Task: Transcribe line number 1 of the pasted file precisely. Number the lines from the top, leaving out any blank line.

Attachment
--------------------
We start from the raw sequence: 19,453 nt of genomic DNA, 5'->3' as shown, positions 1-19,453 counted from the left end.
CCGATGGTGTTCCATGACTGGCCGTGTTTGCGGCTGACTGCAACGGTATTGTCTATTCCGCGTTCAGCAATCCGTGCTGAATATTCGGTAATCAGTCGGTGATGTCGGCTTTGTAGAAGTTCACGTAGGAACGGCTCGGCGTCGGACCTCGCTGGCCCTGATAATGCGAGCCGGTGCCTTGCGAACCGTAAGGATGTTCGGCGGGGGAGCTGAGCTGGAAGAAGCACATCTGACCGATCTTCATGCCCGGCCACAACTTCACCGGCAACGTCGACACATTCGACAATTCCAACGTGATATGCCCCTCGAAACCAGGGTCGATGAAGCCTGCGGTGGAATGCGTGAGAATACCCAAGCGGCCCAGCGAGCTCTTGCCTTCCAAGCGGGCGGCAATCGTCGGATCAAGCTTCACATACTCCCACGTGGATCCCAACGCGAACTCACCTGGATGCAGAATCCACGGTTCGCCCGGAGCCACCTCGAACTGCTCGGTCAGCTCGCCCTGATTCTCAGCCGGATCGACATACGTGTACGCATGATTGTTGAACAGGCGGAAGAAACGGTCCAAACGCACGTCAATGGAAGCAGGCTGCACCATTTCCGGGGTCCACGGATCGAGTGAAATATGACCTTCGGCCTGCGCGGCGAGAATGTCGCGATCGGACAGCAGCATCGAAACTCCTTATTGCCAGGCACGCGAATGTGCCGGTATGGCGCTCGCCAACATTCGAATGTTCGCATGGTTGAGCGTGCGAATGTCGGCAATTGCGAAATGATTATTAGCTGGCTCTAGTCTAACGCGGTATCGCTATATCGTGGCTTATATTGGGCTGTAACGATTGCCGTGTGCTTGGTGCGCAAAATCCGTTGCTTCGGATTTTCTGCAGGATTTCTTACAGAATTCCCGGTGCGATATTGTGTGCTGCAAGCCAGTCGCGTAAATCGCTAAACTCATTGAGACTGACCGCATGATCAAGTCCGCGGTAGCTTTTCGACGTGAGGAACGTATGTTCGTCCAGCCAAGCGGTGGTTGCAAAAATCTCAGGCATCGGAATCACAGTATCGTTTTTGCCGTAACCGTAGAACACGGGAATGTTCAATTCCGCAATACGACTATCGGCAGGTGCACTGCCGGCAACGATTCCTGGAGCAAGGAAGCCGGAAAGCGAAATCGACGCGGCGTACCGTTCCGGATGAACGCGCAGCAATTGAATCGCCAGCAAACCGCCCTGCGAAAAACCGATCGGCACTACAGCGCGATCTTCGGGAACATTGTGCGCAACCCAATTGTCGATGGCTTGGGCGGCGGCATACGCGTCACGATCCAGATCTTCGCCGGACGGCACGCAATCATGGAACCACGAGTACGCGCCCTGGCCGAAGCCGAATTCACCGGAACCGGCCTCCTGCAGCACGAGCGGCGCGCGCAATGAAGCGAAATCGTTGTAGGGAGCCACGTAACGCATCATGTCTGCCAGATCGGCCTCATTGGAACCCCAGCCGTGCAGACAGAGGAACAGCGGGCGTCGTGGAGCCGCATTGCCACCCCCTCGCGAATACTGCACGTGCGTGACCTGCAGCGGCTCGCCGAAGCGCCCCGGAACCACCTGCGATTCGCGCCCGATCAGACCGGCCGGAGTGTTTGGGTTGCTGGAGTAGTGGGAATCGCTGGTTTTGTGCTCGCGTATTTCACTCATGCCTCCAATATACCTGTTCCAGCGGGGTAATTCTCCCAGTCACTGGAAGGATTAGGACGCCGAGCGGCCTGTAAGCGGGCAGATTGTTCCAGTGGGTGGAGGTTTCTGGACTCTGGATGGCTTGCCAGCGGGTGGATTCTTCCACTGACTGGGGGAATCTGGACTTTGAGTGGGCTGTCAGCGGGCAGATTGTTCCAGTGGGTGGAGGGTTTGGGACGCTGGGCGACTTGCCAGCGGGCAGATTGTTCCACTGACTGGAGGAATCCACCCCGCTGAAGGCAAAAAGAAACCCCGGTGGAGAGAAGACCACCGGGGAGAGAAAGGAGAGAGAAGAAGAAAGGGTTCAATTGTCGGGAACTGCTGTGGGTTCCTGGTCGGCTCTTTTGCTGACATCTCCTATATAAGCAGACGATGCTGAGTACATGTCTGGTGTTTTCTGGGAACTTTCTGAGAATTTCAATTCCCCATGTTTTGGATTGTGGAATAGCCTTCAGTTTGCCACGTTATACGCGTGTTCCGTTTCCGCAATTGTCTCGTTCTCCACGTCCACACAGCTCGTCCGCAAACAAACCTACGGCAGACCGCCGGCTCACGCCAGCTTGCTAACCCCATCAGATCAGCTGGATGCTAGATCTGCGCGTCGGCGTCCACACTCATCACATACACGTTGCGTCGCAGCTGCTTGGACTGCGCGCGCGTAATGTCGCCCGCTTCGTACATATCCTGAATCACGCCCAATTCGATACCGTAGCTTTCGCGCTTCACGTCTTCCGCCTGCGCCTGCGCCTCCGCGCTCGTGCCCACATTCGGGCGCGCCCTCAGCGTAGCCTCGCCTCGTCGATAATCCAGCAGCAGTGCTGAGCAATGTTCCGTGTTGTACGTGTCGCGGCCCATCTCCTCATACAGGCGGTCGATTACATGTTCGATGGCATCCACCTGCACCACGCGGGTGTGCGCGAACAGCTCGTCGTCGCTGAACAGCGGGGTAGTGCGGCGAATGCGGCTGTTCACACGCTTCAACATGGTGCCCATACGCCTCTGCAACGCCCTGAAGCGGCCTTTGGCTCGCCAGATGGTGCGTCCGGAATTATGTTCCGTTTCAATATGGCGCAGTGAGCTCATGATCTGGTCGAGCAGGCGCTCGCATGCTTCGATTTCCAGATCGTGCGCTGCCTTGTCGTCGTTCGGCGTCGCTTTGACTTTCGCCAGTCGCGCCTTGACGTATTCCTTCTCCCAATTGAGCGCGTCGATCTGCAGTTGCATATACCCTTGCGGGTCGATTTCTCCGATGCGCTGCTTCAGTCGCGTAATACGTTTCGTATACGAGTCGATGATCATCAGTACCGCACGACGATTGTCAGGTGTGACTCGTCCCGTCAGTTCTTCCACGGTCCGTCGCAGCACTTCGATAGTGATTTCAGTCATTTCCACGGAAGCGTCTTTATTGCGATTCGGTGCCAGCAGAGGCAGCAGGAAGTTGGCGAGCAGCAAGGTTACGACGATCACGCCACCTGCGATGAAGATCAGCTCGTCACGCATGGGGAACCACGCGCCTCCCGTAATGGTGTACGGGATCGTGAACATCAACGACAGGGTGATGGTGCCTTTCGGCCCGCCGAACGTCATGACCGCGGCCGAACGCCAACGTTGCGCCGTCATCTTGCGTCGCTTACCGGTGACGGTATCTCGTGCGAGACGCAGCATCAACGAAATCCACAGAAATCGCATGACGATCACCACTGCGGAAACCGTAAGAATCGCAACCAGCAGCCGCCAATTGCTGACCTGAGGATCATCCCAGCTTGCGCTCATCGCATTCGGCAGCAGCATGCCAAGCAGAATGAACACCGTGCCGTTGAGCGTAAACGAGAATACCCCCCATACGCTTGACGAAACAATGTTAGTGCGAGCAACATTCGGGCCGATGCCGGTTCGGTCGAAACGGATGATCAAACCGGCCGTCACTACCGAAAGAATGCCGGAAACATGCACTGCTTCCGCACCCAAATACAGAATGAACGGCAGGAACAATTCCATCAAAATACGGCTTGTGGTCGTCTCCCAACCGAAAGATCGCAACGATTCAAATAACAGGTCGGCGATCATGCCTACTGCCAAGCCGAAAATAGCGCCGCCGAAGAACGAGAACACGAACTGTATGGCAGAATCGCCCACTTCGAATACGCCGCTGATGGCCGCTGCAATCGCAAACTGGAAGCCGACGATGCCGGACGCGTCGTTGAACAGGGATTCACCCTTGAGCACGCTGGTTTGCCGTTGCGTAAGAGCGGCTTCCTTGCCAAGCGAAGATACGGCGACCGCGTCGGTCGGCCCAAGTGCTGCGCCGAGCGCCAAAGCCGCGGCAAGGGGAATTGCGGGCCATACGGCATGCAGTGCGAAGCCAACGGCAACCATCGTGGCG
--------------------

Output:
We start from the raw sequence: 19,453 nt of genomic DNA, 5'->3' as shown, positions 1-19,453 counted from the left end.